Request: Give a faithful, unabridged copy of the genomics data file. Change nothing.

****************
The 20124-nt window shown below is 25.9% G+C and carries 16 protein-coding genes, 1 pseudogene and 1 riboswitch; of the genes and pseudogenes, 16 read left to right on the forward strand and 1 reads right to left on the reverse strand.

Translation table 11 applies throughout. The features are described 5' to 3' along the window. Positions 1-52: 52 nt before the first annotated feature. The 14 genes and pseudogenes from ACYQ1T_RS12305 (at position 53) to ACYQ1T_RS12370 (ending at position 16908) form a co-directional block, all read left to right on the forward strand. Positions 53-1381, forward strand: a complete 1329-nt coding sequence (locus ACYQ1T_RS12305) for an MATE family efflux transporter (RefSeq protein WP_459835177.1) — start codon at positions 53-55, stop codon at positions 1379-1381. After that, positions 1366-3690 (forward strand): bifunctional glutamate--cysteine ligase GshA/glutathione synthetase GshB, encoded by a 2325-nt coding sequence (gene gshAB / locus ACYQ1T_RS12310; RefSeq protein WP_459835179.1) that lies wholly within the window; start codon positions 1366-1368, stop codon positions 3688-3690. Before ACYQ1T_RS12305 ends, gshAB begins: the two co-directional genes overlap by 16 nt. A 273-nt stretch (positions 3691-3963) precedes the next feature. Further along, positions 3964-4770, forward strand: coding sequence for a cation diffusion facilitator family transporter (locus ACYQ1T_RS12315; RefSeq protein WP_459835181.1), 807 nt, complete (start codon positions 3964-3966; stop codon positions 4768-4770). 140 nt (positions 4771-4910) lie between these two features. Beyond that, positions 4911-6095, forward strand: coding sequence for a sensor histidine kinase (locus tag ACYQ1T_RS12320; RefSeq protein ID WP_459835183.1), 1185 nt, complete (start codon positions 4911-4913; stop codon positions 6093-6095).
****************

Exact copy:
The 20124-nt window shown below is 25.9% G+C and carries 16 protein-coding genes, 1 pseudogene and 1 riboswitch; of the genes and pseudogenes, 16 read left to right on the forward strand and 1 reads right to left on the reverse strand.

Translation table 11 applies throughout. The features are described 5' to 3' along the window. Positions 1-52: 52 nt before the first annotated feature. The 14 genes and pseudogenes from ACYQ1T_RS12305 (at position 53) to ACYQ1T_RS12370 (ending at position 16908) form a co-directional block, all read left to right on the forward strand. Positions 53-1381, forward strand: a complete 1329-nt coding sequence (locus ACYQ1T_RS12305) for an MATE family efflux transporter (RefSeq protein WP_459835177.1) — start codon at positions 53-55, stop codon at positions 1379-1381. After that, positions 1366-3690 (forward strand): bifunctional glutamate--cysteine ligase GshA/glutathione synthetase GshB, encoded by a 2325-nt coding sequence (gene gshAB / locus ACYQ1T_RS12310; RefSeq protein WP_459835179.1) that lies wholly within the window; start codon positions 1366-1368, stop codon positions 3688-3690. Before ACYQ1T_RS12305 ends, gshAB begins: the two co-directional genes overlap by 16 nt. A 273-nt stretch (positions 3691-3963) precedes the next feature. Further along, positions 3964-4770, forward strand: coding sequence for a cation diffusion facilitator family transporter (locus ACYQ1T_RS12315; RefSeq protein WP_459835181.1), 807 nt, complete (start codon positions 3964-3966; stop codon positions 4768-4770). 140 nt (positions 4771-4910) lie between these two features. Beyond that, positions 4911-6095, forward strand: coding sequence for a sensor histidine kinase (locus tag ACYQ1T_RS12320; RefSeq protein ID WP_459835183.1), 1185 nt, complete (start codon positions 4911-4913; stop codon positions 6093-6095).